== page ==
Each year, Verizon provides a Data Breach Investigation Report (DBIR) which looks at the trends from the past year’s data breaches. Verizon builds this report using 73 data sources, with a combined total of 41,686 security incidents. By looking at the trends, we can see what’s happening in the information security landscape and try to better align our resources to combat the threats we are most likely to see. In this blog, we will look at some of the key takeaways from the 2019 Data Breach Investigation report and provide some quick tips to protect your organization.
Takeaway 1: Small Businesses are Being Targeted
The 2019 Data Breach Investigation Report states that 43% of the breaches from the past year involved small businesses. That is a staggering number. The reason behind this may be simple: larger organizations have more resources to put towards information security and likely have a more mature information security program. This equates to advantages, such as the fact that the perimeters of larger organizations may be more locked down or they may have a longer running security awareness training program.
If you are a small business, this means you need to put your guard up. According to the National Cyber Security Alliance, 60% of small and mid-size businesses that are hacked go out of business within 6 months, meaning your security can be a matter of life and death for your company. To get started, consider having a penetration test performed to identify your areas of weakness and help quantify the most significant risks for your organization.
If you are a large organization, this stat is still really important for you. Who are the vendors you are using and what access levels do they have on your network? In recent years, we have seen an uptick in supply-chain attacks, where an attacker will target a small business that you have a relationship with in order to leverage the small business’ weaknesses and ultimately target your organization.
Takeaway 2: Consider the Insider Threat for Data Breaches
At 69% of the attacks, outsiders remain the primary threat for most organizations. But 34% of all attacks involved internal actors. You will notice some overlap there, as those two percentages add up to more than 100 because some data breaches involved both external and internal actors. Simply put, as much as you trust your employees, 34% is too large of a number to ignore and say “it will never happen to me.”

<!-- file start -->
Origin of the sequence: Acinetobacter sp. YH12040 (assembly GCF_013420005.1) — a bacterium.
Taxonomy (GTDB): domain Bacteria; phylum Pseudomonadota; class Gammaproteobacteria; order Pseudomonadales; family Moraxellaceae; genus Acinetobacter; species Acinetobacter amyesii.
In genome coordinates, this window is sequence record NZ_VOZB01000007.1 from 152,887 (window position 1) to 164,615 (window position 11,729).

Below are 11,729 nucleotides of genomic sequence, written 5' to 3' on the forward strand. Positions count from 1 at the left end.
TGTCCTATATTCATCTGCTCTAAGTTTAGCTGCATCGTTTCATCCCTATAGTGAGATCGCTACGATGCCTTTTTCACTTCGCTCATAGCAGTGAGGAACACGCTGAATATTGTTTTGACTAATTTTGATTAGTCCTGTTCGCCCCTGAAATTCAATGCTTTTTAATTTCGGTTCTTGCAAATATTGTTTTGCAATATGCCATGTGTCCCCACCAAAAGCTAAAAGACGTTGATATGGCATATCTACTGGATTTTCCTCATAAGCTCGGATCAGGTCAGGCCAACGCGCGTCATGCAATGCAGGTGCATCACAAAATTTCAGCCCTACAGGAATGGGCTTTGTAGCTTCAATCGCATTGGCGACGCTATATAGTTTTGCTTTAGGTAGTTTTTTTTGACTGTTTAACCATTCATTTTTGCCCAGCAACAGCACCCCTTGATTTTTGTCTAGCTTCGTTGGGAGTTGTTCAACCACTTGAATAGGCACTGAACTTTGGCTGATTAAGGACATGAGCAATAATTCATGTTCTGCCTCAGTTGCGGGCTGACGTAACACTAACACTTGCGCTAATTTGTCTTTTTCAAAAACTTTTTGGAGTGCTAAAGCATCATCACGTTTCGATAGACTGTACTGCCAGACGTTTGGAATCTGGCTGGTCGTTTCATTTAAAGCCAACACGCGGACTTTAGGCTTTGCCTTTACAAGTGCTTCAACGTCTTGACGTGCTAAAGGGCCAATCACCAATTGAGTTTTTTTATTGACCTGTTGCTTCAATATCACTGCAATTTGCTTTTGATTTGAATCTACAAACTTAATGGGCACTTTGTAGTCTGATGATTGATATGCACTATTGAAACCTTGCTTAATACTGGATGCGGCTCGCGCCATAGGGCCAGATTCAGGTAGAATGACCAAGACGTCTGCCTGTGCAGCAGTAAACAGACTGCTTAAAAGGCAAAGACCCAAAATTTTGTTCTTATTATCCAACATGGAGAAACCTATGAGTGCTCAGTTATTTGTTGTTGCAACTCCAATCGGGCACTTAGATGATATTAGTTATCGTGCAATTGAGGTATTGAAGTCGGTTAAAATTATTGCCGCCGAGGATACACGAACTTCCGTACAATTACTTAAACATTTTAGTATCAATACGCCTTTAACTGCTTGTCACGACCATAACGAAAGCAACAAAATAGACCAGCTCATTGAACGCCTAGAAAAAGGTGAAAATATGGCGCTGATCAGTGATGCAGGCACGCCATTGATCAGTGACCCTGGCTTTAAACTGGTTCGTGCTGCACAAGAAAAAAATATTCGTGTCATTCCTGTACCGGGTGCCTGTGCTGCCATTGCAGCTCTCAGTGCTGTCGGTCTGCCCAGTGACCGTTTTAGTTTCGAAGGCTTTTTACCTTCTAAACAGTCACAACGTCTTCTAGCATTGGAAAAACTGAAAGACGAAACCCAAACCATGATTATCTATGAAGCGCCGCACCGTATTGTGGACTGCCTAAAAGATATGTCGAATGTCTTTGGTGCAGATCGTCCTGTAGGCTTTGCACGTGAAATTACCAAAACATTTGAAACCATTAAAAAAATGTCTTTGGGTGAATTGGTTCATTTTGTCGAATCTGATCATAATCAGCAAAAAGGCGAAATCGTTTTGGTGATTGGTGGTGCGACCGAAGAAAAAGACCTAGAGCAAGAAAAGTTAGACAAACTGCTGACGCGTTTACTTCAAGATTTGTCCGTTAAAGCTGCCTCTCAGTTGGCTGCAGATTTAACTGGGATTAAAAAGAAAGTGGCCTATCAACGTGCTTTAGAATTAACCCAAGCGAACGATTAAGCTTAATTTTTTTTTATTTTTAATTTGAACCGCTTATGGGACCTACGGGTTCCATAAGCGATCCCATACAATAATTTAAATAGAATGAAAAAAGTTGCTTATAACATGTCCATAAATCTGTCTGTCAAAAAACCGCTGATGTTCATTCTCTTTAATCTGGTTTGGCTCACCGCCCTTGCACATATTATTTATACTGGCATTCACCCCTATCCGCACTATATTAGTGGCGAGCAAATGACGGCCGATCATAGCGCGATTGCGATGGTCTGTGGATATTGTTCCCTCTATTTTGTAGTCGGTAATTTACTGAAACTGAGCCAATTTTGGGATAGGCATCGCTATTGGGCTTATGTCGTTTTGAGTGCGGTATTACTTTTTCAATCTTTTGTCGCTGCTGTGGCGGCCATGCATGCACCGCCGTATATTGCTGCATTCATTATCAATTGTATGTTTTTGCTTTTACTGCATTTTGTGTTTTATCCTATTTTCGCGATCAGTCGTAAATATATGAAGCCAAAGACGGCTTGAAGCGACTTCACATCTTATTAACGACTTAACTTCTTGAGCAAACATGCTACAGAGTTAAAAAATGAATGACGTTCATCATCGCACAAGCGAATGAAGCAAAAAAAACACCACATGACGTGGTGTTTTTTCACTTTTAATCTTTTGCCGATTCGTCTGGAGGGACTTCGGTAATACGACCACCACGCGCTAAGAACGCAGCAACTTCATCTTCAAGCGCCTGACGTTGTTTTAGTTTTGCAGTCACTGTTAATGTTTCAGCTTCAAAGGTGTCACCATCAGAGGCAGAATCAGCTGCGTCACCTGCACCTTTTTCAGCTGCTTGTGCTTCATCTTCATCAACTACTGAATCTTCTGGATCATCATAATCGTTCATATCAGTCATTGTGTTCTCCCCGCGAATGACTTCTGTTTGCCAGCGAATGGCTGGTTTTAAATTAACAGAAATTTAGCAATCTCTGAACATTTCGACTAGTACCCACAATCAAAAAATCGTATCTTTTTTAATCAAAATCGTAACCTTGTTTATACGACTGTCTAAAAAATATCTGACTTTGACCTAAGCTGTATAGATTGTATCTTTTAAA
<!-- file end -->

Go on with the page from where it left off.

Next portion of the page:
When considering the risk of an insider threat, the first thing to think about is whether you have an insider threat program. Do employees have an anonymous way to report suspicious activities? Additionally, you should consider an internal penetration test. An internal penetration test really kills two birds with one stone. First, it will help you answer the questions: What is the impact of a malicious insider? What damage can an employee who finds out they are being fired cause? Second, if an attacker gains a foothold on the internal network either through social engineering, password reuse, or a vulnerability on your perimeter, what damage can they cause?
Takeaway 3: Social Engineering
Social engineering was involved in 33% of the reported data breaches. Further, email was used to deliver 94% of the malware that hit organizations. Far too often, organizations are focusing their resources on securing the perimeter, but fail to consider the weakest link: their employees.
Preventing or slowing social engineering attacks requires a multi-faceted approach. First, ensure you have a good security awareness program in place that prepares for the attack vectors your employees are most likely to encounter. Second, ensure you have the ability to detect and quickly react to any social engineering attack you’re hit with. Finally, ensure you have protections in place like antivirus, email filters, and multi-factor authentication on your external login portals to help reduce the impact of a successful phishing attack.
After reviewing the 2019 Data Breach Investigation Report, we focused on 3 key takeaways for you to consider. This report is packed with great information and we encourage you to give it a look. Let us know if you have any questions or want to talk through any of the attack vectors and threats laid out in it.